Keep a lookout for jobs on LinkedIn and other sites. Even if you don’t take them, it will help you see what else is out there — or, indeed, remind you that you are lucky to have the job you do. It may turn out that you realize taking another job where they don’t know you, and where you will have to build a reputation all over again would be even more stressful.
If you are really unhappy at your current job, you may consider putting your quality of life before your salary. “Sticking with a job for another 25 years while being miserable can have long lasting mental and potentially physical repercussions,” Herron says. “Once you have figured out what kind of life you want to live and what makes you happy, then you can start talking numbers.”
Your financial and mental health are to be nourished and treasured. Seek advice for both, but take care of your emotional and mental health first. Be kind to yourself. Without the latter, you can’t enjoy the former. You may be in a funk, or you may be depressed, or you could be at risk of becoming clinically depressed. These are all possibilities. Awareness is key.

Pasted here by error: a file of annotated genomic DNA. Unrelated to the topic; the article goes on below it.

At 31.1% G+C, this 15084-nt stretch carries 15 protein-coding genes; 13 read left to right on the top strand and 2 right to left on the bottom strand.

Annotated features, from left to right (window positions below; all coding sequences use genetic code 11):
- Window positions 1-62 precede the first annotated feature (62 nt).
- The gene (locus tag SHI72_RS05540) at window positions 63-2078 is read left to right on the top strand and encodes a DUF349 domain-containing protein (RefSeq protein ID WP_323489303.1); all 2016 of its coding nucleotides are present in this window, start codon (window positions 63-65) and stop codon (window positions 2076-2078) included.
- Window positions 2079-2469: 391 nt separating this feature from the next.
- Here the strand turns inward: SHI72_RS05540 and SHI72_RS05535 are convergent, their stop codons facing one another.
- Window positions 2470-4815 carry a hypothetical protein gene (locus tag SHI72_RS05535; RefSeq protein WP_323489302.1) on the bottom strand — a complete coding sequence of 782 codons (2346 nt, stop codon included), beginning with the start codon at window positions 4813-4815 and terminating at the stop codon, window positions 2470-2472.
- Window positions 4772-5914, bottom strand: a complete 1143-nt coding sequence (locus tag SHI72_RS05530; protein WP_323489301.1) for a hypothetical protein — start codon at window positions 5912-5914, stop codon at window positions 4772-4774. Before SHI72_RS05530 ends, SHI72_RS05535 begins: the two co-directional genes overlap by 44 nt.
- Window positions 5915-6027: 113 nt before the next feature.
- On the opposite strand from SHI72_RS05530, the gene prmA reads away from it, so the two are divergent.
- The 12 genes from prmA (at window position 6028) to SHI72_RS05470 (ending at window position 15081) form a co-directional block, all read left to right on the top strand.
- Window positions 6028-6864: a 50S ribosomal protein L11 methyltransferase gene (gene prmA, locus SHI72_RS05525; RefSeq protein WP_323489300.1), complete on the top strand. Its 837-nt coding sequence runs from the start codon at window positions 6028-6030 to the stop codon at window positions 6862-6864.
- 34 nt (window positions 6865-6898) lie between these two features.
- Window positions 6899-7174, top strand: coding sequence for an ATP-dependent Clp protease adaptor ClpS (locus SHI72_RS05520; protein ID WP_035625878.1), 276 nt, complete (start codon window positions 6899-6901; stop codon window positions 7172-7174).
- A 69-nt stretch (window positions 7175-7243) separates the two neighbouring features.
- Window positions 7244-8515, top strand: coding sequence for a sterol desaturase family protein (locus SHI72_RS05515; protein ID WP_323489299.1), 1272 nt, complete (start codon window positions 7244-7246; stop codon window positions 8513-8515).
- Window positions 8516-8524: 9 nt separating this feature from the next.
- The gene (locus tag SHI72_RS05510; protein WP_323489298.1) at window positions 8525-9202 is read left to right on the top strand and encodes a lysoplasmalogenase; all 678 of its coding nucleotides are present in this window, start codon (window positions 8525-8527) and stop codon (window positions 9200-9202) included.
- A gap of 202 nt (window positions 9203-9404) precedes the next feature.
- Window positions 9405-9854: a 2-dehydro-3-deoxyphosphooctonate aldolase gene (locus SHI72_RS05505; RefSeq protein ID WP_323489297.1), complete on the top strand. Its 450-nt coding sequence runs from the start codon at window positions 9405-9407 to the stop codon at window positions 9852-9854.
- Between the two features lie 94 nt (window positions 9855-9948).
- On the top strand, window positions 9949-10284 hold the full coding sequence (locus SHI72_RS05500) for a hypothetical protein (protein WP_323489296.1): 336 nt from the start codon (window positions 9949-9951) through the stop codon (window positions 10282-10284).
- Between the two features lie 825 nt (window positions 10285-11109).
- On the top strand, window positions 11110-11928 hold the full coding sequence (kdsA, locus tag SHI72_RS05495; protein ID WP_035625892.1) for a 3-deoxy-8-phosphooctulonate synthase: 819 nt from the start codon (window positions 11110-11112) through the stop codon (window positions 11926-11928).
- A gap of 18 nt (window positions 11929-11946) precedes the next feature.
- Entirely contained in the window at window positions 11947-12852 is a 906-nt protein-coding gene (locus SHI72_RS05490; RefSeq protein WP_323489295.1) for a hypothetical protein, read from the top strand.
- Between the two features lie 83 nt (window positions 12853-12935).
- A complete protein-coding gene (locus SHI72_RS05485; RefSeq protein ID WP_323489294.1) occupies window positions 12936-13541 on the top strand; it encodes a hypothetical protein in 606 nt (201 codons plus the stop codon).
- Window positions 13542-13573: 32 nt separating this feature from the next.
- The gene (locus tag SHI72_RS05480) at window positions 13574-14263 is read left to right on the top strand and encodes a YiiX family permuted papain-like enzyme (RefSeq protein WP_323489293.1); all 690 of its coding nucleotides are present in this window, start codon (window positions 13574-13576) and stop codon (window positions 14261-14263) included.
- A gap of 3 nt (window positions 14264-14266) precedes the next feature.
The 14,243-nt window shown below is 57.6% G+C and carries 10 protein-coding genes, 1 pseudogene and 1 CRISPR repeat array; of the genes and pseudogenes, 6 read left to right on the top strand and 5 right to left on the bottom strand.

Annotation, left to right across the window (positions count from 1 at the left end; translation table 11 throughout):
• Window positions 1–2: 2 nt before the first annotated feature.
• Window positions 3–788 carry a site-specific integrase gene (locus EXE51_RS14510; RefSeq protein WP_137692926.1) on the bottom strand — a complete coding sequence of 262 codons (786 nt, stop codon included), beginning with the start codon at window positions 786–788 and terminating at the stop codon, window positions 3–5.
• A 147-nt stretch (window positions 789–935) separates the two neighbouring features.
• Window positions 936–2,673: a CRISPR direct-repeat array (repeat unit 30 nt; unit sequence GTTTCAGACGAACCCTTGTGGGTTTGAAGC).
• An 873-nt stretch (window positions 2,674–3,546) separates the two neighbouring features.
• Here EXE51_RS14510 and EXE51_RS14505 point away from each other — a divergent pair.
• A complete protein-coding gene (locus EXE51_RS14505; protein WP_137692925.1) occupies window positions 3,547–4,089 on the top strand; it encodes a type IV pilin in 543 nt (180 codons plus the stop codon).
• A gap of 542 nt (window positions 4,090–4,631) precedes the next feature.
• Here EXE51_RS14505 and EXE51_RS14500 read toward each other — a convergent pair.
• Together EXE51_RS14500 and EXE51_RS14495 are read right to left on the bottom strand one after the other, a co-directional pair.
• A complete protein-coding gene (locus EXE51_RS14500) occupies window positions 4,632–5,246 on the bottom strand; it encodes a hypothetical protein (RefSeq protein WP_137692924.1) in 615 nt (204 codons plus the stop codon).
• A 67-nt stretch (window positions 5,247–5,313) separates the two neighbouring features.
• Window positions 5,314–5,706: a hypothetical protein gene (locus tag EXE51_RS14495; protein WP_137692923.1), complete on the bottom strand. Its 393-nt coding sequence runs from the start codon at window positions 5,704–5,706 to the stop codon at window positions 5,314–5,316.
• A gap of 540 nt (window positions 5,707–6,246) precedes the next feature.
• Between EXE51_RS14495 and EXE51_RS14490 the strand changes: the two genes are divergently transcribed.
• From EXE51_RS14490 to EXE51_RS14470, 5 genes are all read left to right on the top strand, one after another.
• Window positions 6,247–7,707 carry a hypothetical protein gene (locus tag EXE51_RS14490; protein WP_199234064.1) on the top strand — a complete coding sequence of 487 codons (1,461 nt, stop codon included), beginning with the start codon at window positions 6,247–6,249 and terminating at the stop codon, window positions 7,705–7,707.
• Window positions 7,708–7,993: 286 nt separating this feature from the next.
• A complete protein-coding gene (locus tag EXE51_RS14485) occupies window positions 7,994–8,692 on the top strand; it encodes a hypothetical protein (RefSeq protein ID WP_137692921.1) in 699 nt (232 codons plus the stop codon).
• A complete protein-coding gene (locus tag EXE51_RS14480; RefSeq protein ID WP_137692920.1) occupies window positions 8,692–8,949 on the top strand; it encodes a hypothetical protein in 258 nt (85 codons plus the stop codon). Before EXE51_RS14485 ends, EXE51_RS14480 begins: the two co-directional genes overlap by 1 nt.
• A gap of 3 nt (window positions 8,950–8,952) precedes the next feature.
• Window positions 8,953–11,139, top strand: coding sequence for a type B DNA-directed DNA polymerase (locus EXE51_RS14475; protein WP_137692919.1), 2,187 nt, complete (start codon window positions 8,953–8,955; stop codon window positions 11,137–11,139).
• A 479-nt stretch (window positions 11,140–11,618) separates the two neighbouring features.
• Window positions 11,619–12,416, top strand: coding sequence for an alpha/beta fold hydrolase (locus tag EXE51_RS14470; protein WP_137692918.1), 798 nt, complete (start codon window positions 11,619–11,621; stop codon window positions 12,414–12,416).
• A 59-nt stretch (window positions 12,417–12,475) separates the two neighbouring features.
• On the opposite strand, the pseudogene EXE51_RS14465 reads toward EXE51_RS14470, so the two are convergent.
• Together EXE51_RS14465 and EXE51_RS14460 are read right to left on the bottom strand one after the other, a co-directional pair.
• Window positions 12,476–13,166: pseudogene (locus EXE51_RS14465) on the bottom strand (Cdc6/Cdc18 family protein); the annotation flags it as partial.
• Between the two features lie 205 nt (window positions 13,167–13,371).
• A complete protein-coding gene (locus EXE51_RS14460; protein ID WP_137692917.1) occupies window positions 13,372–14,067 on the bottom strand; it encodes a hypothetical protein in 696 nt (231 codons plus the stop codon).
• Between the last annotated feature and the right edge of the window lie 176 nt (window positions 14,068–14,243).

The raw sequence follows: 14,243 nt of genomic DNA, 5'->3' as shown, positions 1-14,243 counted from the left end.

A couple of years ago I bumped into a friend as I was cycling my bike in Manhattan. I wasn’t wearing a helmet, and he said, “There’s some precious cargo in there.” He was, of course, advising me to wear a helmet. I’m giving you the same advice: take care of yourself first, and the journey — by bike, car, train, plane or 401(k) — will eventually take care of itself.
Readers write to me with all sorts of dilemmas.
By emailing your questions, you agree to have them published anonymously on MarketWatch. By submitting your story to Dow Jones & Co., the publisher of MarketWatch, you understand and agree that we may use your story, or versions of it, in all media and platforms, including via third parties.
The Moneyist regrets he cannot reply to questions individually.
More from Quentin Fottrell:
I had a date with a great guy. I didn’t drink, but his wine added $36 to our bill. We split the check evenly. Should I have spoken up?
‘I’m living paycheck to paycheck and I feel drained’: My fiancé said he would pay half of the mortgage. Guess what happened next?
‘We live in purgatory’: My wife has a multimillion-dollar trust fund, but my mother-in-law controls it. We earn $400,000 and spend beyond our means.